Have you been curious about machine quilting? Wanting to give it a try, but thinking, “I can’t do that”.
Been there. Done that. Got tired of thinking that. Decided to just do it!
Notice that I didn’t say, “Try it”. I said, “Do it.” To quote a character from one of my favorite movies, “Do, or do not. There is no try.”
And, am I glad I did! I am having so much fun machine quilting my quilt projects! It has opened up a vast world of design possibilities that I could never have achieved with hand quilting. Oh, I still LOVE hand quilting, but, machine quilting provides an avenue of artistic expression that just can’t be duplicated by hand.
Every time I venture into unknown territory, I remember what I tell others who are struggling with thoughts, such as, “I’ve been wanting to try that for a long time, but, my _____________ could never look like that!”
If you get nothing else out of this post, remember this… Every master craftsman was once a beginner. Read that part again. Go ahead, I’ll wait. The most exquisite anything that you’ve ever seen or heard, was made/done by someone who was once a beginner, just like you!Their first attempts at their chosen craft were, more than likely, dismal at best. Many were probably absolutely awful. But, they kept trying. And, little by little, they improved. The more they practiced, the better they became.
I decided to write this post for those of you who, like I once was, are hesitant to machine quilt your own projects. I want to share with you some things that have helped me along my machine quilting journey. A journey that I am still on. Ever learning, practicing, stretching my abilities, and best of all, improving! Woohoo!
Before you begin machine quilting, it’s best to gather a few supplies that will help you to be successful. ( I mean, why shoot yourself in the foot before you start the race?) Set yourself up to succeed. Having some essential tools will get you started on the right foot. (Yes, pun intended.)
Here are my “must haves” for machine quilting, listed in no particular order of importance.
Gloves – a pair that is snug fitting on your hands, provides good grip, and is comfortable. There are many online shops that carry gloves for machine quilting. I picked up a pair of work gloves at a local home improvement store that work great for me. Some people like using fingertip grips. Others, use a grippy band around their hand, leaving fingertips free for threading needles, etc. Try a few different products and see which works best for you.
Sewing machine – If you don’t already have one, look for a machine, with the longest throat area, that you can afford. The longer throat area will make it easier to maneuver your quilt. I have quilted on my good old, standard, Singer sewing machine with its 7″ throat, but, since purchasing a machine with a 9″ throat, maneuvering my quilt is much easier.
New sewing machine needles – It is best to start a machine quilting project with a new needle. There are needles designed specifically for quilting. They are tapered to prevent thread breakage. You can use them for both piecing and machine quilting, so, a good rule of thumb is , ” Start a new quilt project, start with a new needle.” A sharp, new needle just makes better stitches and helps you get the job done faster.
Thread – Buy the best quality thread that you can afford. When you’re first learning to quilt, any good quality thread will work just fine. Don’t use old thread. It will result in lint build-up in the bobbin case and cause all kinds of headaches. A 50wt thread provides beautiful results with less build-up when traveling over previous stitches to follow your quilting path.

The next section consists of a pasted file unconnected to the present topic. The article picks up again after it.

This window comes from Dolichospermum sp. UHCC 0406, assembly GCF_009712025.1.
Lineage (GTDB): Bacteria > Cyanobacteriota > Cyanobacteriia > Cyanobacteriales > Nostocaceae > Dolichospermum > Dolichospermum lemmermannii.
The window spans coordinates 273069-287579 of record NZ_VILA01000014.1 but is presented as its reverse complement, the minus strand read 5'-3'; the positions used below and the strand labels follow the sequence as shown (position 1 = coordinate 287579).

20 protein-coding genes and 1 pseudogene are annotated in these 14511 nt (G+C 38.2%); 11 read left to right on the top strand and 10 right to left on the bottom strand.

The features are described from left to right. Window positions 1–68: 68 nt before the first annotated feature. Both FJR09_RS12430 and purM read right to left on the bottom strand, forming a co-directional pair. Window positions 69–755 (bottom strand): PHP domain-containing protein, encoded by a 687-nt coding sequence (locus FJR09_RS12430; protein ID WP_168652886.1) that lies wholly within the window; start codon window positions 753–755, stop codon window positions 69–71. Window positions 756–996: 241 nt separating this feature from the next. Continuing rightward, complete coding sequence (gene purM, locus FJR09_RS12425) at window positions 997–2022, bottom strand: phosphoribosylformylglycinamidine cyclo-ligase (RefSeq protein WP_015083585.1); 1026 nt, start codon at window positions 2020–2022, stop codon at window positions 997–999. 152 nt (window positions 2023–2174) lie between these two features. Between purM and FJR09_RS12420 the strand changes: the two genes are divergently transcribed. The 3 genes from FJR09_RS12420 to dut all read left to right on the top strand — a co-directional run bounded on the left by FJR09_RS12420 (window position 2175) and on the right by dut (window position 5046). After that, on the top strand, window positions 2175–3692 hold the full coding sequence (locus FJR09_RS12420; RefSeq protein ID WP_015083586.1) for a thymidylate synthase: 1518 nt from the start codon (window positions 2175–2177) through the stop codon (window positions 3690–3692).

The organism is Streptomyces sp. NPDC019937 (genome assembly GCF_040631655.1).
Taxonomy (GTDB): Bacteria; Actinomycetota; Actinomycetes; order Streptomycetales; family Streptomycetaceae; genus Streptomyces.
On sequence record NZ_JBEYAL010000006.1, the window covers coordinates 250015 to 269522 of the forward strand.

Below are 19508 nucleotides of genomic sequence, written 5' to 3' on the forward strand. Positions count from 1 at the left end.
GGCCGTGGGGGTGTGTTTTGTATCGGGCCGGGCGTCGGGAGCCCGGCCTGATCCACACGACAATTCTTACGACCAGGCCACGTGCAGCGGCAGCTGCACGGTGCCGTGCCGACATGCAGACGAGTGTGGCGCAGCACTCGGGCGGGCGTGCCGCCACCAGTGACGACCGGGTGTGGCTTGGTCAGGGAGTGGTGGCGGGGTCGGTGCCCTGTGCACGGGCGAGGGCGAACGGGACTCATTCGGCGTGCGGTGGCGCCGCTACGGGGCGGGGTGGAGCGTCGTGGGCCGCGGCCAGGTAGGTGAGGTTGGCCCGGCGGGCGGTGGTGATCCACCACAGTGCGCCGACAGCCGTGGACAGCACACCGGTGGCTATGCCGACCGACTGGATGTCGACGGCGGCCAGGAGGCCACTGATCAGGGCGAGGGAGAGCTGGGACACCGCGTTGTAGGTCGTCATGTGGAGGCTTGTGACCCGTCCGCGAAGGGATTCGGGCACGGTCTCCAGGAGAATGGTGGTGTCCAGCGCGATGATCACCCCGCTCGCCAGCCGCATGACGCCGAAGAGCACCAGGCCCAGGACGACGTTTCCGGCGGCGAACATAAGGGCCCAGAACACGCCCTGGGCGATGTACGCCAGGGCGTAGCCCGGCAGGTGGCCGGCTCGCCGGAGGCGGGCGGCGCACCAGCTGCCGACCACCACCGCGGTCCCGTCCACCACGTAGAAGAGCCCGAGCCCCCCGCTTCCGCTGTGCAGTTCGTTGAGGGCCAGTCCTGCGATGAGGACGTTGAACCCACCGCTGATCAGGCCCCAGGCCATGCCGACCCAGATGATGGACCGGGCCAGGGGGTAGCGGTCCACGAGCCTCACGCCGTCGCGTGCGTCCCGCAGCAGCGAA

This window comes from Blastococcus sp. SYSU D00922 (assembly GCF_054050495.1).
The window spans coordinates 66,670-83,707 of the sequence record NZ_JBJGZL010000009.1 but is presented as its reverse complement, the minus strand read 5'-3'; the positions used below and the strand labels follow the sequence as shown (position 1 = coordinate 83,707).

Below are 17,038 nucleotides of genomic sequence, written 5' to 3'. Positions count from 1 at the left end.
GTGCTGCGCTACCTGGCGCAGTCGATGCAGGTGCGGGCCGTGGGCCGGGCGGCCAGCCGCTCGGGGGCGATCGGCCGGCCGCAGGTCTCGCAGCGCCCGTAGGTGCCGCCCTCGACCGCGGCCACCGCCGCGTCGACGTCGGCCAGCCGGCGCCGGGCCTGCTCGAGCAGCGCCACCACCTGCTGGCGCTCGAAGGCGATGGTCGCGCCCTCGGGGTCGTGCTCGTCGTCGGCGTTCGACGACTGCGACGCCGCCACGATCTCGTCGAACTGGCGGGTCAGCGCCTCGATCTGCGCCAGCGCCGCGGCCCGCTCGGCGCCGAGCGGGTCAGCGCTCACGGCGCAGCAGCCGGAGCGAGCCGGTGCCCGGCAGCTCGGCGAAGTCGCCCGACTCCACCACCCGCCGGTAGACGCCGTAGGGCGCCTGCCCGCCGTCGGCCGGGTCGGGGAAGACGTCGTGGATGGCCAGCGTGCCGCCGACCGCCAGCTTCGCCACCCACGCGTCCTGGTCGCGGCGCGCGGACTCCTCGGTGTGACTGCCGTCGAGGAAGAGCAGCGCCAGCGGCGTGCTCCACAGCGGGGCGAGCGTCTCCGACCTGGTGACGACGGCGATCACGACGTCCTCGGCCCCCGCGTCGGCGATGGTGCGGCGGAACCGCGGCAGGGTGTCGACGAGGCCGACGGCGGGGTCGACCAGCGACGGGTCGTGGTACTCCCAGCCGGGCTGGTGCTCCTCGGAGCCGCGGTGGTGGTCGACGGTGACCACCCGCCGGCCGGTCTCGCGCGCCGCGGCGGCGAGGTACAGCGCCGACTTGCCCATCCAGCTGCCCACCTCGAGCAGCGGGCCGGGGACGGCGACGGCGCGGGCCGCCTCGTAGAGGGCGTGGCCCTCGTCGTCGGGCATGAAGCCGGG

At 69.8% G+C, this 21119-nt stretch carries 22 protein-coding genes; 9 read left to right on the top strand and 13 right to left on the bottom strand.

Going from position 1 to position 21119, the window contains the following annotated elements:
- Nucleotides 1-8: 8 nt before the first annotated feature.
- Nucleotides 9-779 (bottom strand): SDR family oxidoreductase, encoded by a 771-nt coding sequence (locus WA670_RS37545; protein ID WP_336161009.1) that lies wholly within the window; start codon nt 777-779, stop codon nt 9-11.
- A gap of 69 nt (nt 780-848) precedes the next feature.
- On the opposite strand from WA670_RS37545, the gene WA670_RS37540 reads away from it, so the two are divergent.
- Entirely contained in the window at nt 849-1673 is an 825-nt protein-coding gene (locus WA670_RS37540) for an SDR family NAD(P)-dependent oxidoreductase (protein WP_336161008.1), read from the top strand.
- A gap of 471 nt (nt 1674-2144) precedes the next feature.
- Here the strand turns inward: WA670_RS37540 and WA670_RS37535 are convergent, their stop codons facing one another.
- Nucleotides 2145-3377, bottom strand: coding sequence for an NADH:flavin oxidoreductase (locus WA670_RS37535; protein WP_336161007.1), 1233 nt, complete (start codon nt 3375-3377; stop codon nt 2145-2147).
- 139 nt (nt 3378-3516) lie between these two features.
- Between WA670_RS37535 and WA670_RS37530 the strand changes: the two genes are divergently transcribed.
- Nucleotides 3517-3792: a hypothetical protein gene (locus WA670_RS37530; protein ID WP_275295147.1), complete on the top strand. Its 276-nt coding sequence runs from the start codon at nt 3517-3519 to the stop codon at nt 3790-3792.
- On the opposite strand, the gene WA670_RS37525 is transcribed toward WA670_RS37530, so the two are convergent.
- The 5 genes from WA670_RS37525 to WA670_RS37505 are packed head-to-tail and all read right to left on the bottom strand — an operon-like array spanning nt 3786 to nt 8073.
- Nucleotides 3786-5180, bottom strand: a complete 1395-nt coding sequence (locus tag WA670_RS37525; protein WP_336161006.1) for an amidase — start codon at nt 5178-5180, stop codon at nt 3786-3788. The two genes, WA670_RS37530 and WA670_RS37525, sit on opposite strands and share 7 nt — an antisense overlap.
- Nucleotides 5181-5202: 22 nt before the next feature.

Marking tools – There are some wonderful marking tools these days! There are water-erasable, air-erasable, and heat-erasable products with which to mark your quilt top. I recommend trying a few different types of marking tools. See which one/ones you like best, and which one works best with the current project. Always test the marking tool on the exact fabric you’ve used in your quilt. I once used a blue, water-erasable marker to mark a quilt. When all of the quilting was done, I sprayed the marks with water. The marks disappeared just fine, but, one of the red fabrics bled (even though I had pre-washed it) . I was just sick, but there was nothing I could about it then.
Free-motion foot – This sewing machine foot allows you to move the quilt sandwich freely under the needle. Depending on your brand of sewing machine, it can sometimes be referred to as a Darning foot, or an Embroidery Foot.
Walking foot – This sewing machine foot has built-in feed dogs which helps to pull the top fabric along, just as the feed dogs underneath help to pull the backing fabric along. For that reason, this foot is also called, an Even-feed Foot.
Lighting – Make sure that you have plenty of good light shining on your quilting area. That way, you can see exactly where you’ve quilted and where you have not. This is especially important when quilting on dark fabrics.
Quilting plan – Have a plan before you begin quilting on your project. Will you do an all-over design? Will you quilt each block separately? Will each unit of the block have its own unique quilting design? These are all things to think about BEFORE you make your first stitch.
Mini quilts for practice – I have two mini quilt sandwiches that I use for practice. They are each 24″ x 24″. I practice the design that is in my head before committing to the actual quilt. I work out the bugs on something I don’t care about.
The main thing is to have fun! Who cares what a practice mini-quilt looks like? Just have fun experimenting with the creative possibilities that you can achieve with a sewing machine and thread!
Today is a good day to machine quilt something. Even if it is just a mini-quilt for practice.
Next time, I’ll share how I come up with a quilting plan, so, gather your supplies and let’s have some quilting fun!